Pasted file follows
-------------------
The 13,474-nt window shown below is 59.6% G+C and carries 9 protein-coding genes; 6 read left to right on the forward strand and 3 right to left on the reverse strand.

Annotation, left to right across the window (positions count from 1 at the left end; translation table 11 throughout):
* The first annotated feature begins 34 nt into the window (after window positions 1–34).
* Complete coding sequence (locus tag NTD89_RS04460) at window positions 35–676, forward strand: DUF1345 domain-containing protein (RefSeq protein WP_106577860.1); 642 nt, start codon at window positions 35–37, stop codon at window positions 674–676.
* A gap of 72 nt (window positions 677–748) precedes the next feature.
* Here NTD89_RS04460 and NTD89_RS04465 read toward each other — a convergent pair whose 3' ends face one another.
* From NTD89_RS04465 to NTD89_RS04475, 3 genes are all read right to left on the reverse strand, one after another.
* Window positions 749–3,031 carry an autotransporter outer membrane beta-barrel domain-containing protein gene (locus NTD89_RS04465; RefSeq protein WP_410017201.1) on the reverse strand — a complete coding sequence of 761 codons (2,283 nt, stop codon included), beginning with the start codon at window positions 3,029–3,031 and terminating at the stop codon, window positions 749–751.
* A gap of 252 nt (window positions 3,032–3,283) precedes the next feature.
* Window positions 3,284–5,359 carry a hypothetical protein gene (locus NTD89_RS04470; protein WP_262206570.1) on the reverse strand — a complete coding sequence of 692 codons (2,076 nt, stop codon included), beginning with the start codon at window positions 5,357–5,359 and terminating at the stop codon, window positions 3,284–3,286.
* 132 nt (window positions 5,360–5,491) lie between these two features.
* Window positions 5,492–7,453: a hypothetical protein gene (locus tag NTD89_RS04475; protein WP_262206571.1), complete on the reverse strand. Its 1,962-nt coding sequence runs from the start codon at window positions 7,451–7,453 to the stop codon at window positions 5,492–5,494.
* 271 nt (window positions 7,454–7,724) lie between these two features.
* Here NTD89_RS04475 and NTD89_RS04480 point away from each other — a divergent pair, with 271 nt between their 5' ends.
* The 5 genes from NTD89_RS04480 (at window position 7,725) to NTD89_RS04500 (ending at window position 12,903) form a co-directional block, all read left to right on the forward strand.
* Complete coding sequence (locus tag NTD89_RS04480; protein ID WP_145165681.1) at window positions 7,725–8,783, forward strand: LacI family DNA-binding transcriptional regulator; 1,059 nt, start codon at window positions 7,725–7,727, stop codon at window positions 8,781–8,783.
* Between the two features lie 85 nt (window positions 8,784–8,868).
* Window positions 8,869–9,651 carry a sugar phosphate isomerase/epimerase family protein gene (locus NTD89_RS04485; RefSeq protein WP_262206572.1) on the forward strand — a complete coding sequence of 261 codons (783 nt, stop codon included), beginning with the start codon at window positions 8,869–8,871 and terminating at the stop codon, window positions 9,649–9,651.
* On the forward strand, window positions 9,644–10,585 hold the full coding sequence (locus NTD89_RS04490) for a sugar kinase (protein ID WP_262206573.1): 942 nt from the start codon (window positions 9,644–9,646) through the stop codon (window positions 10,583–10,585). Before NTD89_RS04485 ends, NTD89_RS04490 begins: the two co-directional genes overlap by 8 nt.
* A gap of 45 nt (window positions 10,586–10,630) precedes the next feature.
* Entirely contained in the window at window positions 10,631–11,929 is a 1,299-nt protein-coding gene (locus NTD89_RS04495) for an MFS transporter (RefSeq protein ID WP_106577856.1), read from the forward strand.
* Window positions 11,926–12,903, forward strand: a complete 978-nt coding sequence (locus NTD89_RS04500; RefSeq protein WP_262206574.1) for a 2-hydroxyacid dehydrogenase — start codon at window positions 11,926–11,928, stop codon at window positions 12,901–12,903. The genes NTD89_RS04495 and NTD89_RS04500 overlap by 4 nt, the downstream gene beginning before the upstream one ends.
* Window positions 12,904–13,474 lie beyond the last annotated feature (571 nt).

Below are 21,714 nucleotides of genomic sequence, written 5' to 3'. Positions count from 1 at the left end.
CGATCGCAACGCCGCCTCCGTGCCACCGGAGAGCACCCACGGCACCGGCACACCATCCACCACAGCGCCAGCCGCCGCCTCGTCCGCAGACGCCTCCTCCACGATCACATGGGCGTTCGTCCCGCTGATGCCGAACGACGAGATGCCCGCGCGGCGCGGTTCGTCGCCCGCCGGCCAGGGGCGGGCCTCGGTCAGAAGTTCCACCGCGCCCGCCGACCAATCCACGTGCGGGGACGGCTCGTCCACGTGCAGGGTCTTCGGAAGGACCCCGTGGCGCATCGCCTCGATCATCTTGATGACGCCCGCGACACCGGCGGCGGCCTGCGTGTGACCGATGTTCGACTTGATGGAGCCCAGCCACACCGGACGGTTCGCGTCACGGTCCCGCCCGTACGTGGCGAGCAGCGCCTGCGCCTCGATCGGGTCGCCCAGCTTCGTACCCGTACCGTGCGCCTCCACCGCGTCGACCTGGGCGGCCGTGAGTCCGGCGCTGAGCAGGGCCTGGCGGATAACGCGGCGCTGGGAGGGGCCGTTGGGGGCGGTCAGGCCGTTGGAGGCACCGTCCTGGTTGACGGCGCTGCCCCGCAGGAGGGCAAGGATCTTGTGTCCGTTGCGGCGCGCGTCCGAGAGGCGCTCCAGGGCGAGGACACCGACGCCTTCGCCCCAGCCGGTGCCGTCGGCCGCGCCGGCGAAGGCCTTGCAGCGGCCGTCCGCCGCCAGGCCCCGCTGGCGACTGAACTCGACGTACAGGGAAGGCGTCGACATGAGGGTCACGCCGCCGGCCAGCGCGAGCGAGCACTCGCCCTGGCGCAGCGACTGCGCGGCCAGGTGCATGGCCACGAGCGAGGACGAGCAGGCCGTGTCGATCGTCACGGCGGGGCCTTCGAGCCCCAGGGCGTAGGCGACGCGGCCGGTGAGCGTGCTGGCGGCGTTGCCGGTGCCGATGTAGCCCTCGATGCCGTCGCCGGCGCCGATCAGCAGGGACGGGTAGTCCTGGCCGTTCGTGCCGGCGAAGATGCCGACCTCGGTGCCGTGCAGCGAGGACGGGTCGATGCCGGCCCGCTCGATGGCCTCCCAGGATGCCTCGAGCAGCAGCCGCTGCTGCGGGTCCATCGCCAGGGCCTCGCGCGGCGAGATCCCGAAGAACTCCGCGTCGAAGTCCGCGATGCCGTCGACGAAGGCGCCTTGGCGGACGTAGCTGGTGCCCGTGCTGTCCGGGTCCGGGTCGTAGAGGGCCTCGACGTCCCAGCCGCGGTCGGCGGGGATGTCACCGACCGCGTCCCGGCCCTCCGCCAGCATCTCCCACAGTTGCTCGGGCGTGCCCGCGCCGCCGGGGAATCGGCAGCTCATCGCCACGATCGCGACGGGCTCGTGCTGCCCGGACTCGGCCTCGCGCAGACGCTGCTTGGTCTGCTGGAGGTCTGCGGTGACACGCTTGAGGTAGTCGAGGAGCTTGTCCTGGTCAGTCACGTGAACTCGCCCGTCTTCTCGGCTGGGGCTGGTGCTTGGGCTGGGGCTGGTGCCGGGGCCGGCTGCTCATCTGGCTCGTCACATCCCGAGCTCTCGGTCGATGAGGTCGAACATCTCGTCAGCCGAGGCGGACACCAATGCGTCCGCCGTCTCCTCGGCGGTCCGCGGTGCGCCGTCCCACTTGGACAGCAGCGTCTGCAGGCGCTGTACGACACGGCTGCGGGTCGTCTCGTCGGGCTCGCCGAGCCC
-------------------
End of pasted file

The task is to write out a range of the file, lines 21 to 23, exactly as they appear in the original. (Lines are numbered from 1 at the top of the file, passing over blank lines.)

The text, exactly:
* Entirely contained in the window at window positions 10,631–11,929 is a 1,299-nt protein-coding gene (locus NTD89_RS04495) for an MFS transporter (RefSeq protein ID WP_106577856.1), read from the forward strand.
* Window positions 11,926–12,903, forward strand: a complete 978-nt coding sequence (locus NTD89_RS04500; RefSeq protein WP_262206574.1) for a 2-hydroxyacid dehydrogenase — start codon at window positions 11,926–11,928, stop codon at window positions 12,901–12,903. The genes NTD89_RS04495 and NTD89_RS04500 overlap by 4 nt, the downstream gene beginning before the upstream one ends.
* Window positions 12,904–13,474 lie beyond the last annotated feature (571 nt).